The Colorado Center for Aging (CCA) is currently made up of and supported by:
• 1200 Supporters (receiving our weekly eNewsletters)
• 200 Members (engaged in topics and issues concerning older Coloradoans)
• 50 Weekly Participants (of our Advocacy Committee Meetings and involved in Research Subcommittees)
• A Board of Directors (of 8), and an Advisory Team (4) all with sound experience and knowledge in serving older Coloradoans
• An Executive Director, and Communications Specialist
CCA consistently produces the following:
• Thoughtful, researched policy positions on approximately 40 pieces of legislation per year (approximately 2000 pieces in its 40 year history), done by members serving on 18 different research topic groups.
• Trainings in advocacy and political process to approximately 50 citizens/year (approximately 1100 advocates trained in the 25 year history of that program).
• At least one day of advocacy, visibility, and relationship-building with legislators at the State Capitol each year of around 200 older Coloradoans (the “Senior Day at the Capitol”, rebranded as “A Capitol Affair” in 2020).
• Regular Webinars on issues facing older Coloradoans, given by local and regional experts.
• A state-wide “Voices on Aging Townhall” meeting where dozens of individuals give their personal, regional perspective on issues facing older adults in Colorado.
• A continuing Voices on Aging video series where older Coloradoans are interviewed for their perspectives on aging and aging issues in our state.
• A Value of Older Coloradoans Fact Sheet which gives data findings about the impact and contributions of older Coloradoans.
• A weekly eNewsletter comprised of information and article references on issues that are of great interest to older Coloradoans.
Prior to rebranding and reincorporating (May 2021) CCA existed as the Colorado Senior Lobby (CSL, its creation in 1980). CSL had a robust and decorated history of impact through weighing in on, and even creating, legislation that protects and benefits older Coloradoans; a history which CCA carries on to this day. Some examples are the following:
• The Older Coloradoans Act – This bill followed the Older Americans Act of 1965 and helped to direct and appropriate those funds on a state level.
• The Colorado State Ombudsmen Program (1977) – In this year the Department of Social Services subsumed the privately-run Ombudsman program to serve all Coloradoans.
• Spousal Protection in Long-Term Care (1994) – This legislation safeguarded older married couples from going into poverty while caring for their spouse.
• Property Tax Credit Act – This act created a maximum amount of taxation for low income individuals, and a corresponding property tax credit.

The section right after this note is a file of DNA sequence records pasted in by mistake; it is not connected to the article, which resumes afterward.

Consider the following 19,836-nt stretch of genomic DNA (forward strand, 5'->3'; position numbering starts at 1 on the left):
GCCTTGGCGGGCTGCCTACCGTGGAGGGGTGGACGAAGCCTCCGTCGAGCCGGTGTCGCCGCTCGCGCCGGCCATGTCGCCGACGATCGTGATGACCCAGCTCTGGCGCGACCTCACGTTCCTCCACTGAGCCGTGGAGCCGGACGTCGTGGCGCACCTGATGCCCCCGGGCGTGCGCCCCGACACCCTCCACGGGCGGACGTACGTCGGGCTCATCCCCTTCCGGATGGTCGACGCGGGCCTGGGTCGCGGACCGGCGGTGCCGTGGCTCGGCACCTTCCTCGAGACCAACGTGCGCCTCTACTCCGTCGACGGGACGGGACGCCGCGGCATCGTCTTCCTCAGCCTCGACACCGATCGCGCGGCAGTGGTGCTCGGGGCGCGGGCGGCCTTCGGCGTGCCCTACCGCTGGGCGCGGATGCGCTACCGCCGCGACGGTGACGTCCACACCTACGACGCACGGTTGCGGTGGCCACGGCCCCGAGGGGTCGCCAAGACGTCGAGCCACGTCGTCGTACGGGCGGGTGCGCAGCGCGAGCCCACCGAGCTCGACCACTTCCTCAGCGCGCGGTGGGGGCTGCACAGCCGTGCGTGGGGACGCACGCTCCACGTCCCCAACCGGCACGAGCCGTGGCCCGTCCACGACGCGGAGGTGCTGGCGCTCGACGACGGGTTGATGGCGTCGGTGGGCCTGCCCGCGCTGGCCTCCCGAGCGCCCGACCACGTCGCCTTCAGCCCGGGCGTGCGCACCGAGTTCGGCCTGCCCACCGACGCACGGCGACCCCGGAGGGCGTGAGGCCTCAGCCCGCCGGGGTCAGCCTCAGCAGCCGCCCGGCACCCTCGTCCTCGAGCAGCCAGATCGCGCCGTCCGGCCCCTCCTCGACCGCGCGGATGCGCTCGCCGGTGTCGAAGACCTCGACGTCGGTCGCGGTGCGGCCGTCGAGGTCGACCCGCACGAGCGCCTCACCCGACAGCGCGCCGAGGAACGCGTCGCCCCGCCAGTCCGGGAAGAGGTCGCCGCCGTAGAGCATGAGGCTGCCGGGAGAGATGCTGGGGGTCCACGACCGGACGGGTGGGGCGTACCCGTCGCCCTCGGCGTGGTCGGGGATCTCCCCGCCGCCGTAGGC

• Elder Abuse/Care (Senate Bill 13-111, or SB13-111)
– This created mandatory reporting of abuse or exploitation of at-risk elders (over age 70)
• Protect Seniors from Financial Abuse (HB 17-1253)
- This bill required certain financial professionals to report potential financial exploitation of covered adults to the Securities Commissioner to include law enforcement in the investigation.
• Dementia Diseases and Related Disabilities (HB19-1091) - This bill updates official terminology concerning dementia to reflect both the range of dementia diseases and the impact on a person's functioning. By doing so it also adds persons with dementia diseases and related disabilities to certain state services.
• Protection from Unlawful Abandonment and Confinement (SB19-172) - This bill expands crimes against an at-risk person by creating new offenses for unlawful abandonment or false imprisonment of an at-risk person.
• CAPS Check Program Changes (HB20-1302) - This bill makes changes to reporting requirements for the mistreatment of at-risk adults, requires employers to provide access to their records to counties conducting investigations of allegations of mistreatment, and updates who must receive a background check through Colorado's Adult Protective Services data system.
• Mobile Home Park Updates (HB20-1196) - The bill amends statutes regarding mobile parks protect against termination, provide necessary maintenance and safety, and other protections and benefits.
• Colorado Revised Statute 39-3-203, Senior Property Tax Exemption of 2002 - This was a bill that became a constitutional amendment add provides a break on property taxes to people over age 65 and disabled veterans. Certain restrictions apply.
• Grants for Property Tax Rent and Heat (HB19-1085) - Low Income Colorado residents over the age of sixty-five are eligible for a property tax and rent assistance rebate grant and a heat and fuel expenses rebate grant, if they meet certain conditions. These are commonly known as the PTC rebates.